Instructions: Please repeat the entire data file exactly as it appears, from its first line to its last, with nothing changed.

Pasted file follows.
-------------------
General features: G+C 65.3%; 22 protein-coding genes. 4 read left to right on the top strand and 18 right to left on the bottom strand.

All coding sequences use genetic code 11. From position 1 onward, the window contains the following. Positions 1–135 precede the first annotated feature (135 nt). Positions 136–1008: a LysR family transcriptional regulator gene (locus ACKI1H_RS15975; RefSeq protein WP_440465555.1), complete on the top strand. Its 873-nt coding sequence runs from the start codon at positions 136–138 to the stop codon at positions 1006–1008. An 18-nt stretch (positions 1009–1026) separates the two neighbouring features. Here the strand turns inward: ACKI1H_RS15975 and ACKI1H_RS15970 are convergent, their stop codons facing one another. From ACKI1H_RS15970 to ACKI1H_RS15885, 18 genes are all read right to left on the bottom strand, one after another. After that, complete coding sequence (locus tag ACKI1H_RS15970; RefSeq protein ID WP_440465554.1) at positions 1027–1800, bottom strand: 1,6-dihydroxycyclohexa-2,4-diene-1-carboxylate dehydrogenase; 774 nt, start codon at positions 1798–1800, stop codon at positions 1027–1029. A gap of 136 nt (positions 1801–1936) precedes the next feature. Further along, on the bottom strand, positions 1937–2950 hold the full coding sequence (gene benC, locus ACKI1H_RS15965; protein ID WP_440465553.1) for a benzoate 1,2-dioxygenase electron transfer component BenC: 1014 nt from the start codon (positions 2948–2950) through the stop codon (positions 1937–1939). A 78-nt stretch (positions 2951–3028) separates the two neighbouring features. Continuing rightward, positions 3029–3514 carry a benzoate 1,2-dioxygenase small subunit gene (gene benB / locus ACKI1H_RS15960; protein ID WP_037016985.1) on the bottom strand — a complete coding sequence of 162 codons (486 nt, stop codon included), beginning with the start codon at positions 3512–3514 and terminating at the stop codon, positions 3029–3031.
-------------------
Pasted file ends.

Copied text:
General features: G+C 65.3%; 22 protein-coding genes. 4 read left to right on the top strand and 18 right to left on the bottom strand.

All coding sequences use genetic code 11. From position 1 onward, the window contains the following. Positions 1–135 precede the first annotated feature (135 nt). Positions 136–1008: a LysR family transcriptional regulator gene (locus ACKI1H_RS15975; RefSeq protein WP_440465555.1), complete on the top strand. Its 873-nt coding sequence runs from the start codon at positions 136–138 to the stop codon at positions 1006–1008. An 18-nt stretch (positions 1009–1026) separates the two neighbouring features. Here the strand turns inward: ACKI1H_RS15975 and ACKI1H_RS15970 are convergent, their stop codons facing one another. From ACKI1H_RS15970 to ACKI1H_RS15885, 18 genes are all read right to left on the bottom strand, one after another. After that, complete coding sequence (locus tag ACKI1H_RS15970; RefSeq protein ID WP_440465554.1) at positions 1027–1800, bottom strand: 1,6-dihydroxycyclohexa-2,4-diene-1-carboxylate dehydrogenase; 774 nt, start codon at positions 1798–1800, stop codon at positions 1027–1029. A gap of 136 nt (positions 1801–1936) precedes the next feature. Further along, on the bottom strand, positions 1937–2950 hold the full coding sequence (gene benC, locus ACKI1H_RS15965; protein ID WP_440465553.1) for a benzoate 1,2-dioxygenase electron transfer component BenC: 1014 nt from the start codon (positions 2948–2950) through the stop codon (positions 1937–1939). A 78-nt stretch (positions 2951–3028) separates the two neighbouring features. Continuing rightward, positions 3029–3514 carry a benzoate 1,2-dioxygenase small subunit gene (gene benB / locus ACKI1H_RS15960; protein ID WP_037016985.1) on the bottom strand — a complete coding sequence of 162 codons (486 nt, stop codon included), beginning with the start codon at positions 3512–3514 and terminating at the stop codon, positions 3029–3031.